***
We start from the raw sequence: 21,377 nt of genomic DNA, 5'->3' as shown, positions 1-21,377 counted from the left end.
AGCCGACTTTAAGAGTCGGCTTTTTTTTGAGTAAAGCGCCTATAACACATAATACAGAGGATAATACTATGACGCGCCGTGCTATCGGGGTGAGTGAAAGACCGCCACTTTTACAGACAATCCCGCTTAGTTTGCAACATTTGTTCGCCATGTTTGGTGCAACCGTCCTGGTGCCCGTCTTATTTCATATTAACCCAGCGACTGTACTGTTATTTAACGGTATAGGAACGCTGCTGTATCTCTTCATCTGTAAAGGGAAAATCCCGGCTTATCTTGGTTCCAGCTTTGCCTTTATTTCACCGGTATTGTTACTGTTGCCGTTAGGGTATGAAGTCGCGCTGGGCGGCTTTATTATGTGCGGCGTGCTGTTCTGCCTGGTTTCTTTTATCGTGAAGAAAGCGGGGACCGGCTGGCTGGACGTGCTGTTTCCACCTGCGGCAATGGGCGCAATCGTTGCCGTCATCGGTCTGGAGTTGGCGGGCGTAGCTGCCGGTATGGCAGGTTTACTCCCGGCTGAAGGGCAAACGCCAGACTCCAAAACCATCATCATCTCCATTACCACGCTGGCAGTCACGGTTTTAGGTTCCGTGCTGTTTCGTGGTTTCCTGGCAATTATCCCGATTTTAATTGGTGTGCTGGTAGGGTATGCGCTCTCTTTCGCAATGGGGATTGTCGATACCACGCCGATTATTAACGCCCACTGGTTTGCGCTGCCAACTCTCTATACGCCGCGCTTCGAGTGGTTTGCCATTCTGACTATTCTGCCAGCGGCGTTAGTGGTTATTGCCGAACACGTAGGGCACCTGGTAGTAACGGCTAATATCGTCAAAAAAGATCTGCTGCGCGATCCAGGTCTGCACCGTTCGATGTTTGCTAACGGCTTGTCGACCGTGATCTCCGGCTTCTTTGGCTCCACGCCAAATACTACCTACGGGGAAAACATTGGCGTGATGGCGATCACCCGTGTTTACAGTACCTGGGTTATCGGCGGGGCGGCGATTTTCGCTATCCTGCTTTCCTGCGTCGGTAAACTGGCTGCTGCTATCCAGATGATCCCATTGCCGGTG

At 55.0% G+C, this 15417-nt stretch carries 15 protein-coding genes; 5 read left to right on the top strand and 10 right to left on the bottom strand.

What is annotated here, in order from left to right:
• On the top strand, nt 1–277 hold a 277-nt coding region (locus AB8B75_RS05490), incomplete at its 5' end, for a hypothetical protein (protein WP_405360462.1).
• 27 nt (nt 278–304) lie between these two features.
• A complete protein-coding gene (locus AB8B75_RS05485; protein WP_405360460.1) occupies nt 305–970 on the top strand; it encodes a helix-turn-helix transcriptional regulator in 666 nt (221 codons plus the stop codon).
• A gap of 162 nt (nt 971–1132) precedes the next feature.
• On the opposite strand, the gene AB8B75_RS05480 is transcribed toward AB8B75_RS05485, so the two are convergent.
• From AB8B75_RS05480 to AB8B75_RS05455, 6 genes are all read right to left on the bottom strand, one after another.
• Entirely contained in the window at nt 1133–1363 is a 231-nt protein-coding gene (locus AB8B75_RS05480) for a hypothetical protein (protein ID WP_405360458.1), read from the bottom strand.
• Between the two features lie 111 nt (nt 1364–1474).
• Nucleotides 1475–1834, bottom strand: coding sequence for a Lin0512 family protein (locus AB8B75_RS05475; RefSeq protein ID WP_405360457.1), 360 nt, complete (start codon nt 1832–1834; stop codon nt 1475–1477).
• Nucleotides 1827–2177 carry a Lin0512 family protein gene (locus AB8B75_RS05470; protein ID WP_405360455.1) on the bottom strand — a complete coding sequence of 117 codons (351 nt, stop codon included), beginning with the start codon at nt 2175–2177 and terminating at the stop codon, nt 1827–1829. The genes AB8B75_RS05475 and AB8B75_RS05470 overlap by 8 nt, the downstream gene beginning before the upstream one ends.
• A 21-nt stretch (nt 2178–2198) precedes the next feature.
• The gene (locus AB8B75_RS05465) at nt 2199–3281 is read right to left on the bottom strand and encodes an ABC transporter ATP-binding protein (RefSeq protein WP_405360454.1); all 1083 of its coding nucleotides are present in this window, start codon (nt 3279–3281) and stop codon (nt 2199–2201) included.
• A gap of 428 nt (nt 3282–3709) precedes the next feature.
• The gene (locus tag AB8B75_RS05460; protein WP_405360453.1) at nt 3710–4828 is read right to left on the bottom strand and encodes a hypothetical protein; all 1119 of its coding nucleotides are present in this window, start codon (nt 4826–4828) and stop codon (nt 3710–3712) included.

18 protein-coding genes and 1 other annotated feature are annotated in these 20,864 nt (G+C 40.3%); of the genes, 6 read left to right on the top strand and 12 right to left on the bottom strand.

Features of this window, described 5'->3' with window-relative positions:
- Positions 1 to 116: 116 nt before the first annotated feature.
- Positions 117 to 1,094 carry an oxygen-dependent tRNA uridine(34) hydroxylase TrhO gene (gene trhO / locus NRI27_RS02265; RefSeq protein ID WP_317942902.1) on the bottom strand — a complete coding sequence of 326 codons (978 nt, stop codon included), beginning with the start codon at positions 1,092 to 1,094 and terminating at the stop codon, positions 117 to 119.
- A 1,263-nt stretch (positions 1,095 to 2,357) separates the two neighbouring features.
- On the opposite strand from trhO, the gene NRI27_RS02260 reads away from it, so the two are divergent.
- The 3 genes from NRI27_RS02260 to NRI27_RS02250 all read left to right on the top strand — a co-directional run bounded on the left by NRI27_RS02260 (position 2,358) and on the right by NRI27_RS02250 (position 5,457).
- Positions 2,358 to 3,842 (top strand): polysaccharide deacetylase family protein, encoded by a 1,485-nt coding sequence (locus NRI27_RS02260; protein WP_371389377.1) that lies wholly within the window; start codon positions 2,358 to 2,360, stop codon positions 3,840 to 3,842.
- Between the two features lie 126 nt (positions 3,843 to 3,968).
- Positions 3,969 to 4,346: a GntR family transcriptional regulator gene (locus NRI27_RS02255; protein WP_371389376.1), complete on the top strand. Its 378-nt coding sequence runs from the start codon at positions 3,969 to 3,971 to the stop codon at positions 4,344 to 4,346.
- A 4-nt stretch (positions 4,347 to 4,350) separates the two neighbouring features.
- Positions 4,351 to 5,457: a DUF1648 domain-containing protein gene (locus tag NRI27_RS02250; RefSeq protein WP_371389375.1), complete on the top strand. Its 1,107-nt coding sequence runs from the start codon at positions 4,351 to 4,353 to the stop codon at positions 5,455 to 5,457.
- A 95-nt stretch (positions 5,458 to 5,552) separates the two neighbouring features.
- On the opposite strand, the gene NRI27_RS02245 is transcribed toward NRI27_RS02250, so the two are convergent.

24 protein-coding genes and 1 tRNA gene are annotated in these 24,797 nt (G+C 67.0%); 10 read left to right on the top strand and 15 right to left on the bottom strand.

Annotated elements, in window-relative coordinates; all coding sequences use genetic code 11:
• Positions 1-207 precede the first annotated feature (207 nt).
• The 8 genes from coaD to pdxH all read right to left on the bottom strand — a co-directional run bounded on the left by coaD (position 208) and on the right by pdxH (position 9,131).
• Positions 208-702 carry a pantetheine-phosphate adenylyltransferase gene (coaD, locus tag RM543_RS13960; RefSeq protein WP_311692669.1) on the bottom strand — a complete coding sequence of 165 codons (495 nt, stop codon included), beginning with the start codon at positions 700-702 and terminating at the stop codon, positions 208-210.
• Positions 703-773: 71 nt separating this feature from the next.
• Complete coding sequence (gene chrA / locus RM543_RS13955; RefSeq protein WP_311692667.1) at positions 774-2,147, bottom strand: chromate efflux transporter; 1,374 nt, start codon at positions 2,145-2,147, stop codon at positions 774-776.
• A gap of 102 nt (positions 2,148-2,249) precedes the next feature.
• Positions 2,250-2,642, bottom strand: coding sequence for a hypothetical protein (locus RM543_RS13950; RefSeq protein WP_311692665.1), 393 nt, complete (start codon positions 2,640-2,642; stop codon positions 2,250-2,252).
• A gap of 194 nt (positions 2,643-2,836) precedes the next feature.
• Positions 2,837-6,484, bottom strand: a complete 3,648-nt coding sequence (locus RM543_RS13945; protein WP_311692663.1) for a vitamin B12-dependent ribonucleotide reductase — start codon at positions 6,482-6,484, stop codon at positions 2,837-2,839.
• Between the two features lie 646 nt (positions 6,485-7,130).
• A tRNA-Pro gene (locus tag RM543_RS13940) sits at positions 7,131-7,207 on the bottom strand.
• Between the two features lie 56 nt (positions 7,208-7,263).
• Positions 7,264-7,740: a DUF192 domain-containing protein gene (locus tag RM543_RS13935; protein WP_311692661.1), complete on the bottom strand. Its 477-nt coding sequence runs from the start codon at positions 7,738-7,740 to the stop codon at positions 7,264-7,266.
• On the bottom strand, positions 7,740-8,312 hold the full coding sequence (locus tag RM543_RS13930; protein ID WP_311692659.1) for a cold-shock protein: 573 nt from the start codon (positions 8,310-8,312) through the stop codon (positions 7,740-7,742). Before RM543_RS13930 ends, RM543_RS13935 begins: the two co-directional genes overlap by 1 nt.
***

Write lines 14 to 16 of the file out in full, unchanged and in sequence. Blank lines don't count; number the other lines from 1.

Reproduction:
• Nucleotides 1827–2177 carry a Lin0512 family protein gene (locus AB8B75_RS05470; protein ID WP_405360455.1) on the bottom strand — a complete coding sequence of 117 codons (351 nt, stop codon included), beginning with the start codon at nt 2175–2177 and terminating at the stop codon, nt 1827–1829. The genes AB8B75_RS05475 and AB8B75_RS05470 overlap by 8 nt, the downstream gene beginning before the upstream one ends.
• A 21-nt stretch (nt 2178–2198) precedes the next feature.
• The gene (locus AB8B75_RS05465) at nt 2199–3281 is read right to left on the bottom strand and encodes an ABC transporter ATP-binding protein (RefSeq protein WP_405360454.1); all 1083 of its coding nucleotides are present in this window, start codon (nt 3279–3281) and stop codon (nt 2199–2201) included.